But the budget talks have always split over Obama's insistence that any reduction in programs such as Social Security or Medicare be accompanied by tax increases or closed loopholes for the rich that would generate more revenue. Obama did win more than $600 billion in tax increases over 10 years on wealthier taxpayers earlier this year and Republicans have said they would not cede more (8/29).
The Wall Street Journal: Budget Talks Fail To Bridge Divide
Republicans have offered to replace the bulk of the sequester cuts-;$518 billion over eight years-;with other, more targeted cuts to Medicare, Medicaid and other entitlement programs, according to a GOP official familiar with the discussions. They offered to raise revenues to reduce the deficit, the official said, but not, as the White House wanted, to replace the sequester (Hook, 8/29).
NPR: Study: Price Shocks On Health Exchanges Appear Unlikely
With new health insurance exchanges set to launch in just over a month, there's been a lot of chatter about how shocking the rates might be. One possibility is that adding sick people to a more comprehensive benefits package will cause premiums to soar. Last spring, the Society of Actuaries predicted an average increase of 32 percent because of to the law, which prompted an outcry from opponents of the law (Rovner, 8/29).
Los Angeles Times: California Unveils Ads For New Health Insurance Market
The state faces the daunting challenge of trying to reach more than 5 million people who are uninsured or don't receive health insurance at work. Now officials are preparing to advertise on television and radio, in print and online -; much of it in Spanish -; to persuade consumers unfamiliar with the federal health law to sign up. The state is purposefully avoiding Hollywood stars in its opening sales pitch. Instead, the state's ads revolve around people worrying about getting care and paying their medical bills in hopes that those stories will counter persistent political attacks and widespread confusion about the Affordable Care Act (Terhune and Gorman, 8/29).
The Wall Street Journal: Subsidies for Older Buyers Give Health Insurers a Headache
But the federal subsidies that make this possible for older people are causing headaches that insurers are struggling to understand. The programs reverse a long-standing tenet of the insurance business: That riskier customers pay more. The subsidies can be far more generous to older people than younger ones, the analysis of Ohio's marketplace shows (Weaver and Radnofsky, 8/29).
The Wall Street Journal: A New Kind Of Insurance Head-Scratcher: Estimating Future Income
Under the health law, millions of Americans will face a new test of their fortunetelling skills: precisely predicting their next year's income. The federal health-care overhaul creates a potentially rich new class of benefits for people-;namely, federal subsidies they can use to buy insurance on the new marketplaces created in each state. Eligibility for subsidies is based on income (Radnofsky and Weaver, 8/29).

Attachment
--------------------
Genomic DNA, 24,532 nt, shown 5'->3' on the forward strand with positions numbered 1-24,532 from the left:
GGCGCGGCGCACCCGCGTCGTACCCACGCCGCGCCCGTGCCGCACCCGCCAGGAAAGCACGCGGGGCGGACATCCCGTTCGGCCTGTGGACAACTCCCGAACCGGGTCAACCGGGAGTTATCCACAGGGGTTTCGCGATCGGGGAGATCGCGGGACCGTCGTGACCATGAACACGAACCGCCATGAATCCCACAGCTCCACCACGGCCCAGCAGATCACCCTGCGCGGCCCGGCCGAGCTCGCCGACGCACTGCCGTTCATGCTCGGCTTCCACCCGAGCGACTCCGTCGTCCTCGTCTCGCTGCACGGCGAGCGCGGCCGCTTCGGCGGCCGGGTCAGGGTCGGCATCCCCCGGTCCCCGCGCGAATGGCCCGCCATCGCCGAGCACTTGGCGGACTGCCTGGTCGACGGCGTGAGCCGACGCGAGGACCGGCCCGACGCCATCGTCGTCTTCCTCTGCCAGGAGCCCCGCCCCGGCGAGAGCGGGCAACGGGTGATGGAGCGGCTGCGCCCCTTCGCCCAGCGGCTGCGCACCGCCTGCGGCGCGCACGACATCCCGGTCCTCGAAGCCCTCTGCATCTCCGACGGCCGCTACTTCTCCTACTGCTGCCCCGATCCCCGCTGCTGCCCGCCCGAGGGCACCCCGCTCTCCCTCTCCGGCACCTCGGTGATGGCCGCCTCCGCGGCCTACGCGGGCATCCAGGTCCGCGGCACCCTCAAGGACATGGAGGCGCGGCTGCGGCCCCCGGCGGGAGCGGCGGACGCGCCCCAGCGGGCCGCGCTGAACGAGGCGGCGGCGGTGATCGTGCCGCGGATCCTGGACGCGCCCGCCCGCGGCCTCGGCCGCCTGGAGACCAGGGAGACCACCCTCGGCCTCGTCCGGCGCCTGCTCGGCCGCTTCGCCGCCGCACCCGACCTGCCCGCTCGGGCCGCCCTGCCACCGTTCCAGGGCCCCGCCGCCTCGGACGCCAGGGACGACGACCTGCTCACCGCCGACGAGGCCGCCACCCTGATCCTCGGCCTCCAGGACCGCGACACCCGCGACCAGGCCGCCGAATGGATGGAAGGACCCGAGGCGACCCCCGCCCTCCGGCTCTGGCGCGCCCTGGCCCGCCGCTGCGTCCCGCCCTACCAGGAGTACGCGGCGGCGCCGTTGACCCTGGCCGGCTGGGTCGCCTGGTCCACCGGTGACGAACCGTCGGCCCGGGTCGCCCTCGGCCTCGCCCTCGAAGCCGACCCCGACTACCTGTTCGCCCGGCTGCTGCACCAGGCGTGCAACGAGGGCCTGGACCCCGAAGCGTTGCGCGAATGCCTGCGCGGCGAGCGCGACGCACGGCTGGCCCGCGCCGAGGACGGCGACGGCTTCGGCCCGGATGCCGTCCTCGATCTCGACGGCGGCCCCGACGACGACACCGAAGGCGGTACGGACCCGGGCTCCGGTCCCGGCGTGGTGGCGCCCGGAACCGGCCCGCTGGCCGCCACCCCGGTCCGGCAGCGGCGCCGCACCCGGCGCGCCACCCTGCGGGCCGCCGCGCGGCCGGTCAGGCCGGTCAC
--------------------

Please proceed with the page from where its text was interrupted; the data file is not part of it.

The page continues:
The Washington Post: Obamacare Affects Executive And Legislative Employees Differently
Executive-branch employees won't automatically lose their existing health coverage when they become eligible soon for the insurance exchanges forming under President Obama's healthcare law, according to the federal personnel office. Agency officials began driving that point home this week amid continued confusion and concerns about how the so-called Obamacare legislation will affect health-benefits for federal employees (Hicks, 8/30).
The Washington Post: Adults In The Northeast And Midwest Are Relatively Well-Insured. The Rest Of The Country Not So Much.
More than one in four Texans under the age of 65 lacks health insurance, more than any other state in the nation. Florida is next, followed by Nevada, New Mexico and Oklahoma. Those results are from a new Census Bureau report released Thursday morning detailing health insurance rates at the state and county level. The report is a fascinating read if you're into health policy and demographics, but we found one map-;the first-;especially interesting (Chokshi, 8/29).
Politico: President Gearing Up For Major New Obamacare Push
Three years after signing Obamacare into law, President Barack Obama finally looks eager to talk about it. The White House is mapping out a strategy to deploy the president, First Lady Michelle Obama, Vice President Joe Biden and Jill Biden in what will be their most coordinated effort yet to sell Obamacare, senior administration officials said (Budoff Brown, 8/30).
Politico: The Obama-Clinton Health Care Bond
Bill Clinton will attempt again next week to do for Obamacare what has long eluded its namesake: Cut through the political noise and change the perception of a law much of the public doesn't like or understand. His speech at Clinton's presidential library in Arkansas Wednesday is a continuation of the relationship that benefited the former and current president in the 2012 campaign. It's a role Clinton has played before on behalf of the Affordable Care Act, which is rooted in the failed effort by he and his wife, Hillary Clinton, to pass comprehensive health care reform two decades ago (Haberman and Millman, 8/30).